Please create an account to participate in the Slashdot moderation system


Forgot your password?
User Journal

Journal viniosity's Journal: New Web site 1

Last week I launched a new web site to find, catalog, and promote the independent businesses in Washington, DC (my current residence) with the kind help of Eugenia Loli-Queru.

If you've seen the proliferation of chains in the US you'll immediately recognize that the identity of many towns and cities is in jeopardy. Who goes to Cleveland because they have a great Starbucks? Do you visit Chicago for the Pizza Hut? Of course not. The sad fact is that Anywhere, USA is a reality now. Small, indepedent companies are extinct in many places and on their way out in others. (A notable exception is SF which somehow manages to thrive.) Just try to find an independent grocery store and you'll see what I mean. But is there more at stake beside the landscape? Yes.

Sure, you can be a regular at Starbucks and develop a friendship with the barrista in the same way you might with the person who ran that nice diner. And, you say, the coffee at Starbucks is way better. True as that may be, ask yourself what happens when the only place to buy coffee is Starbucks, and another chain or two. Fierce competition you say? Possibly. Or maybe just a carving of the market and higher prices.

Then what happens when those 3 chains decide that coffee beans are too expensive and that they're going to substitute them with a genetically modified knock-off? You'll scream, you'll holler, but you'll have to accept because, you know what? Starbucks and that other chain may by then sell 95% of the coffee in America and what they dictate to the grower (or to Congress) could become the norm.

And let's not forget the producer of the food or product in question. Chains are fabulous distributors. They push products out to consumers in ways that the producer cannot hope to achieve. In this way, they are the focal point between the mass of producers and consumers (who unfortunatley will be screwed unless they too somehow band together). What you'll be left with is a few companies that produce and distribute products all cramming it down your throat at high margins.

The producers will fight it though. They'll consolidate to the point that if Walmart wants vacuums they won't be able to play lots of companies against each other. Yup, it'll be Hoover at Walmart and VacuumCo at Target. And you know how Hoover will cut their costs? You guessed it, they'll outsource the jobs to low cost countries. And if they don't? They'll get played like Vlasic and end up bankrupt.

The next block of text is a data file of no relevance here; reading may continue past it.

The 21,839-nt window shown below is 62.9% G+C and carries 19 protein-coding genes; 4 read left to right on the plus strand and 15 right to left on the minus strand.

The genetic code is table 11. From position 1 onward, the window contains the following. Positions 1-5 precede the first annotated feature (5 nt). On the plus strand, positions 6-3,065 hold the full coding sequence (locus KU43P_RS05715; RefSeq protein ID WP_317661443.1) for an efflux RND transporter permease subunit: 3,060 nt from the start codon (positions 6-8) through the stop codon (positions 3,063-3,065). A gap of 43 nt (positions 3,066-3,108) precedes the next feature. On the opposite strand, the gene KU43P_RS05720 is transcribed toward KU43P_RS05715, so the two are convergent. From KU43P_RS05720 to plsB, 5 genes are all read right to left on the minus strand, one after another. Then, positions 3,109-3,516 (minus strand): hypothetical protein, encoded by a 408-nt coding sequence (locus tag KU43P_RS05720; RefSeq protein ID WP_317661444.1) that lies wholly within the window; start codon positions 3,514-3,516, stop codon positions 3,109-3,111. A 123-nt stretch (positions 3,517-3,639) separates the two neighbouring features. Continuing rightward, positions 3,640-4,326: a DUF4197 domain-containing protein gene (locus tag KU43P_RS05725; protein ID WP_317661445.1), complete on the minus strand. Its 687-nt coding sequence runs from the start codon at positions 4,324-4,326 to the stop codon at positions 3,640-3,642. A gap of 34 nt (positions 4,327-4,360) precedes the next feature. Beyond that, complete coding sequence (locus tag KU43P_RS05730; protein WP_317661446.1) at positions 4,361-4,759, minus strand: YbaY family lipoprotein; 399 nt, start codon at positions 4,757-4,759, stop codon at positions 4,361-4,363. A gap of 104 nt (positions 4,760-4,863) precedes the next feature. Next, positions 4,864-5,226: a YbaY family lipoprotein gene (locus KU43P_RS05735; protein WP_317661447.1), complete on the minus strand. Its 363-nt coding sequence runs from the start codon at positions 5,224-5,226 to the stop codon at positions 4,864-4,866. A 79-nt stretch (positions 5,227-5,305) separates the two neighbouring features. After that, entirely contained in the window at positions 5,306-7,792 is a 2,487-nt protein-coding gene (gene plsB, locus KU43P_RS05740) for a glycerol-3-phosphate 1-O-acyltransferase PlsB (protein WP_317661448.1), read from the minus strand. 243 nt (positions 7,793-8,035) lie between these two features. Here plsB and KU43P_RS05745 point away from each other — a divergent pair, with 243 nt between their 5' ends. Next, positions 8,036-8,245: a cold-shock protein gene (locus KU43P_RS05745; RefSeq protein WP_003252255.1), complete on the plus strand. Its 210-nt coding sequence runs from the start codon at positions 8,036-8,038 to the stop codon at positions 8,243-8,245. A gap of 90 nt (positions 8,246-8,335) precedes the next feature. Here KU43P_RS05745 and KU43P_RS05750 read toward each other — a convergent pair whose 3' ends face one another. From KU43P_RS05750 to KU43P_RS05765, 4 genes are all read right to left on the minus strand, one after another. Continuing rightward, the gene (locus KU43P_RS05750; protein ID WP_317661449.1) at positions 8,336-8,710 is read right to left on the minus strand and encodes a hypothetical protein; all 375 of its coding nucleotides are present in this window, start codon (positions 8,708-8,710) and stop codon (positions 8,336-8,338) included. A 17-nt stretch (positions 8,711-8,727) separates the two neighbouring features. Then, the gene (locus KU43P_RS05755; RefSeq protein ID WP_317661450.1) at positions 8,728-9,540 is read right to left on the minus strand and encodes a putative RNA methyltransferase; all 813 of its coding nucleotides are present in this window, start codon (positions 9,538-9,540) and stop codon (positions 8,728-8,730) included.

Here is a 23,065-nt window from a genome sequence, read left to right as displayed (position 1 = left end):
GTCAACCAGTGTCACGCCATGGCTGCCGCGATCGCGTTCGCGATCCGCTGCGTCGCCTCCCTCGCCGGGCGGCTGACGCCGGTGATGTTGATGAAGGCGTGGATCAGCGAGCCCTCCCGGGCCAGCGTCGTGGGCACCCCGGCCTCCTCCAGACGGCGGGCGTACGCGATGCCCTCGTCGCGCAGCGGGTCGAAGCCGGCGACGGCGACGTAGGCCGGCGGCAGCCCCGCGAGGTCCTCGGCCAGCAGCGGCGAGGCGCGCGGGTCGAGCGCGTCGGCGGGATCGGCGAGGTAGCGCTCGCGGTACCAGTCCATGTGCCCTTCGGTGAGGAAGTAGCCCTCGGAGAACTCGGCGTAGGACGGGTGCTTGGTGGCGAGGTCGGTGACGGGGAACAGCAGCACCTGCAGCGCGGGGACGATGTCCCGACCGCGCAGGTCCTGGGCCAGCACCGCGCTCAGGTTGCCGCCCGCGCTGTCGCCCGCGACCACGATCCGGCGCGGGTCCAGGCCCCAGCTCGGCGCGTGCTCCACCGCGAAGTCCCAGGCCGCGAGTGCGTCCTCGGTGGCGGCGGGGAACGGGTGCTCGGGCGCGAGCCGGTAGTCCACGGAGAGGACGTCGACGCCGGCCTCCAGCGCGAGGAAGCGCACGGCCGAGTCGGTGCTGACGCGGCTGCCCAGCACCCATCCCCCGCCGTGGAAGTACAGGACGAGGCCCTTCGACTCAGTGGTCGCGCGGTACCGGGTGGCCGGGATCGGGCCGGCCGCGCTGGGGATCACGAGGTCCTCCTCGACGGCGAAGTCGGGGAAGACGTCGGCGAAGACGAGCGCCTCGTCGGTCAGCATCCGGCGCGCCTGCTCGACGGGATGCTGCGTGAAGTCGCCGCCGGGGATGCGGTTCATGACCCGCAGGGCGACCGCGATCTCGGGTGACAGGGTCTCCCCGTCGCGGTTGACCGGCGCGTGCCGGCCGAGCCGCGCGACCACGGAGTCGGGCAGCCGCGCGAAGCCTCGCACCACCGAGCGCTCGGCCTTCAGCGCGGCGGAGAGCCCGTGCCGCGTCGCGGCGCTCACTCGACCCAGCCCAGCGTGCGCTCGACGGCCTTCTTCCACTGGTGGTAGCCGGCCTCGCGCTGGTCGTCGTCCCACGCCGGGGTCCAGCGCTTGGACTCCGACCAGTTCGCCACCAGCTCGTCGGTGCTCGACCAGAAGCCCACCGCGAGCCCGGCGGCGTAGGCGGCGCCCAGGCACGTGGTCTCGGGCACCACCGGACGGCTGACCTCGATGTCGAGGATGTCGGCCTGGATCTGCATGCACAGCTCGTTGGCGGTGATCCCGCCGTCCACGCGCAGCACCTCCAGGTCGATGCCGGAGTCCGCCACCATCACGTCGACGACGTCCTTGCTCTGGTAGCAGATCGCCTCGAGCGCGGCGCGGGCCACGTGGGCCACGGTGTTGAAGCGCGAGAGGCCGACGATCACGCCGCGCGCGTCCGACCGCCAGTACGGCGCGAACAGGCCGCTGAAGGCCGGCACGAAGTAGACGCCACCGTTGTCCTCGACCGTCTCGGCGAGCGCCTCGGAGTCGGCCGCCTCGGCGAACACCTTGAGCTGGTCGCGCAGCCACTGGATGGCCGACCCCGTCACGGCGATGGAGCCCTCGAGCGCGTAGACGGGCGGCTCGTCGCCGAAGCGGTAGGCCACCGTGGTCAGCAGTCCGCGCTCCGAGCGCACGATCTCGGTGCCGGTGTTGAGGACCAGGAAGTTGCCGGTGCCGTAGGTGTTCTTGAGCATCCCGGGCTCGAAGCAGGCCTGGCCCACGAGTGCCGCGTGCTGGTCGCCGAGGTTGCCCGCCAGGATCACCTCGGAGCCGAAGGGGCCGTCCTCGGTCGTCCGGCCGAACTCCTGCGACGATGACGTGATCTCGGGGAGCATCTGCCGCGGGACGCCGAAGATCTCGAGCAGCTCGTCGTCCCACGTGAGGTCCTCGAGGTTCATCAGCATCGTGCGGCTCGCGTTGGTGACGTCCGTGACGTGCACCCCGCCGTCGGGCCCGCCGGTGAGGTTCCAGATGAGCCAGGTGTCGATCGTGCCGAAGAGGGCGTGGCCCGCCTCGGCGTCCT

But will consumers band together? To a degree, through the most that will do is slightly offset the massive spending by chains and big business. (Plus, don't forget that big companies also have organized like this.)

What consumers can do is vote. Your vote it the equivalent of chains and other big companies spending millions of dollars to influence a politician. Vote at the ballot box for politicans that represent your interests (not a conglomerates). Secondly, vote with your pocketbook. Every time you purchase something it says 'I like this and I'm willing to give some money so that it sticks around.' Don't believe it? Do you think there would be so many McDonalds if they weren't making lots of money? Sorry friend, money and advertising make the world go around now.

So, next time you have a choice try to pick the little guy. Not to be different - not to be anti-establishment; do it because they're worth keeping around even if they're not the cheapest. One day you may miss that diner in the midst of all those Taco Bells.

This discussion has been archived. No new comments can be posted.

New Web site

Comments Filter:
  • The Scary Future (Score:3, Interesting)

    by IpalindromeI ( 515070 ) * on Friday January 28, 2005 @12:56PM (#11504634) Journal
    I agree with your predictions, but I don't think there is a huge reason to try to stop it. If Starbucks stops using real coffee beans, and people don't like it, someone else will start using real coffee beans, and people will pay more to get what they want. I do think it would be disastrous if they got Congress to make it illegal to use real beans, and we should definitely try to keep politicians in office that represent our interests.

    But in a purely consumer sense, I'm not going to stop shopping at Walmart, even though I realize more about their business practices than most who shop there. I'm not going to shop at an independent grocery store just because it's independent. If the prices are higher for the same quality stuff Walmart has, I'll be at Walmart. Obviously if the quality is higher elsewhere, I may go there for some things instead.

    I'm not against companies outsourcing their work to lower cost countries, because that means less cost passed on to me. "What about the lost jobs?!" Well the jobs aren't lost, they've just moved. If people can't find work, they'll either change professions or move with the jobs. This concept is pretty old, and I'm surprised when people get upset about it. Many small businesses outsource things like hiring, legal matters, and advertising. They do it because it costs less than if they had to do it themselves. You may think it's different because the jobs "stay in the country," but it's not really that different.

    Anyway, I'm not trying to get down on your site or the idea behind it. Even though I usually shop at chains for the low cost, I would like to find a similar listing for my area (Greenville, North Carolina). I enjoy checking out those types of businesses because for some things, they are generally nicer, of higher quality, or have better variety.

Never tell people how to do things. Tell them WHAT to do and they will surprise you with their ingenuity. -- Gen. George S. Patton, Jr.